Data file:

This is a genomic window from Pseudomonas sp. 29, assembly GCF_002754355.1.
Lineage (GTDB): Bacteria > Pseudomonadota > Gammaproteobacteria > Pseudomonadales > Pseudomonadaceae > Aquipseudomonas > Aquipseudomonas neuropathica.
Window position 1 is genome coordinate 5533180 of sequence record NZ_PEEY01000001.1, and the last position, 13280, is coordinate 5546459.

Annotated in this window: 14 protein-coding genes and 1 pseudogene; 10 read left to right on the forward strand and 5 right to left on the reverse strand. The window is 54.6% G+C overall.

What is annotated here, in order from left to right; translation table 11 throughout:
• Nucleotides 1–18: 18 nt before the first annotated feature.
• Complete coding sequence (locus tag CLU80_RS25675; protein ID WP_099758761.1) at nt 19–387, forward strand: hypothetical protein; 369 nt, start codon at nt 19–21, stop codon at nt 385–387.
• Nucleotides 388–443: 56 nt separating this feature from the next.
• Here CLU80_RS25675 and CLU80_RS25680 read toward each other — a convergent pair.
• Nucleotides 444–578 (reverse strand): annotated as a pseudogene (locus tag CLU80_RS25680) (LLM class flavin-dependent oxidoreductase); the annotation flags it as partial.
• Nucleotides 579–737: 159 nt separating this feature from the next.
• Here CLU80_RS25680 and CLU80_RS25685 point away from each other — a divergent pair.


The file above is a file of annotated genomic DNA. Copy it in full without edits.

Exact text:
This is a genomic window from Pseudomonas sp. 29, assembly GCF_002754355.1.
Lineage (GTDB): Bacteria > Pseudomonadota > Gammaproteobacteria > Pseudomonadales > Pseudomonadaceae > Aquipseudomonas > Aquipseudomonas neuropathica.
Window position 1 is genome coordinate 5533180 of sequence record NZ_PEEY01000001.1, and the last position, 13280, is coordinate 5546459.

Annotated in this window: 14 protein-coding genes and 1 pseudogene; 10 read left to right on the forward strand and 5 right to left on the reverse strand. The window is 54.6% G+C overall.

What is annotated here, in order from left to right; translation table 11 throughout:
• Nucleotides 1–18: 18 nt before the first annotated feature.
• Complete coding sequence (locus tag CLU80_RS25675; protein ID WP_099758761.1) at nt 19–387, forward strand: hypothetical protein; 369 nt, start codon at nt 19–21, stop codon at nt 385–387.
• Nucleotides 388–443: 56 nt separating this feature from the next.
• Here CLU80_RS25675 and CLU80_RS25680 read toward each other — a convergent pair.
• Nucleotides 444–578 (reverse strand): annotated as a pseudogene (locus tag CLU80_RS25680) (LLM class flavin-dependent oxidoreductase); the annotation flags it as partial.
• Nucleotides 579–737: 159 nt separating this feature from the next.
• Here CLU80_RS25680 and CLU80_RS25685 point away from each other — a divergent pair.